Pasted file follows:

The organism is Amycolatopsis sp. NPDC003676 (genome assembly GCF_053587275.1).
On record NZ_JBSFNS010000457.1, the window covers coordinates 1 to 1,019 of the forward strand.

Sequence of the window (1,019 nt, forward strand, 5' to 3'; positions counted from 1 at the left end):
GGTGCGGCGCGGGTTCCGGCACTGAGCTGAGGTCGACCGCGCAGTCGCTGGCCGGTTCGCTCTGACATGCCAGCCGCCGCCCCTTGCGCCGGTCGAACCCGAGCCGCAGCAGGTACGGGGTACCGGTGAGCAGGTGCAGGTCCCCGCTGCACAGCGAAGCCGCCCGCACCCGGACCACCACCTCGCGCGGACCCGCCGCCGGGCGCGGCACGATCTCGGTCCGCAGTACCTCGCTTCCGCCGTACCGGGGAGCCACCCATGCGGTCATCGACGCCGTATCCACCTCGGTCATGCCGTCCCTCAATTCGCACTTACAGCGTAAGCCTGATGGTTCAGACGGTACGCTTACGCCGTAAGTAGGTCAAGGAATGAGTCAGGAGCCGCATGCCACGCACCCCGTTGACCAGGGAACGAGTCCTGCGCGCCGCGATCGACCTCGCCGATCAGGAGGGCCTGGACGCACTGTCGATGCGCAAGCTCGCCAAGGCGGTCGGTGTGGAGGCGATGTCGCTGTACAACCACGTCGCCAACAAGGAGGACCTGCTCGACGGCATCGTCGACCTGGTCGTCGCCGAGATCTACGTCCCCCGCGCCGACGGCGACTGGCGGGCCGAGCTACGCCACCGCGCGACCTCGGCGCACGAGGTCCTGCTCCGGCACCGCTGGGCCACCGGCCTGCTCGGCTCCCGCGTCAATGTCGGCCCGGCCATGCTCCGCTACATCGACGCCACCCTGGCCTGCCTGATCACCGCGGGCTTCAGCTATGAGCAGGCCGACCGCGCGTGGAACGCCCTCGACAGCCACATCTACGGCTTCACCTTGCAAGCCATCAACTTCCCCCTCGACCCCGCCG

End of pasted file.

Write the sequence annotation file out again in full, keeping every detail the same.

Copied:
The organism is Amycolatopsis sp. NPDC003676 (genome assembly GCF_053587275.1).
On record NZ_JBSFNS010000457.1, the window covers coordinates 1 to 1,019 of the forward strand.

Sequence of the window (1,019 nt, forward strand, 5' to 3'; positions counted from 1 at the left end):
GGTGCGGCGCGGGTTCCGGCACTGAGCTGAGGTCGACCGCGCAGTCGCTGGCCGGTTCGCTCTGACATGCCAGCCGCCGCCCCTTGCGCCGGTCGAACCCGAGCCGCAGCAGGTACGGGGTACCGGTGAGCAGGTGCAGGTCCCCGCTGCACAGCGAAGCCGCCCGCACCCGGACCACCACCTCGCGCGGACCCGCCGCCGGGCGCGGCACGATCTCGGTCCGCAGTACCTCGCTTCCGCCGTACCGGGGAGCCACCCATGCGGTCATCGACGCCGTATCCACCTCGGTCATGCCGTCCCTCAATTCGCACTTACAGCGTAAGCCTGATGGTTCAGACGGTACGCTTACGCCGTAAGTAGGTCAAGGAATGAGTCAGGAGCCGCATGCCACGCACCCCGTTGACCAGGGAACGAGTCCTGCGCGCCGCGATCGACCTCGCCGATCAGGAGGGCCTGGACGCACTGTCGATGCGCAAGCTCGCCAAGGCGGTCGGTGTGGAGGCGATGTCGCTGTACAACCACGTCGCCAACAAGGAGGACCTGCTCGACGGCATCGTCGACCTGGTCGTCGCCGAGATCTACGTCCCCCGCGCCGACGGCGACTGGCGGGCCGAGCTACGCCACCGCGCGACCTCGGCGCACGAGGTCCTGCTCCGGCACCGCTGGGCCACCGGCCTGCTCGGCTCCCGCGTCAATGTCGGCCCGGCCATGCTCCGCTACATCGACGCCACCCTGGCCTGCCTGATCACCGCGGGCTTCAGCTATGAGCAGGCCGACCGCGCGTGGAACGCCCTCGACAGCCACATCTACGGCTTCACCTTGCAAGCCATCAACTTCCCCCTCGACCCCGCCG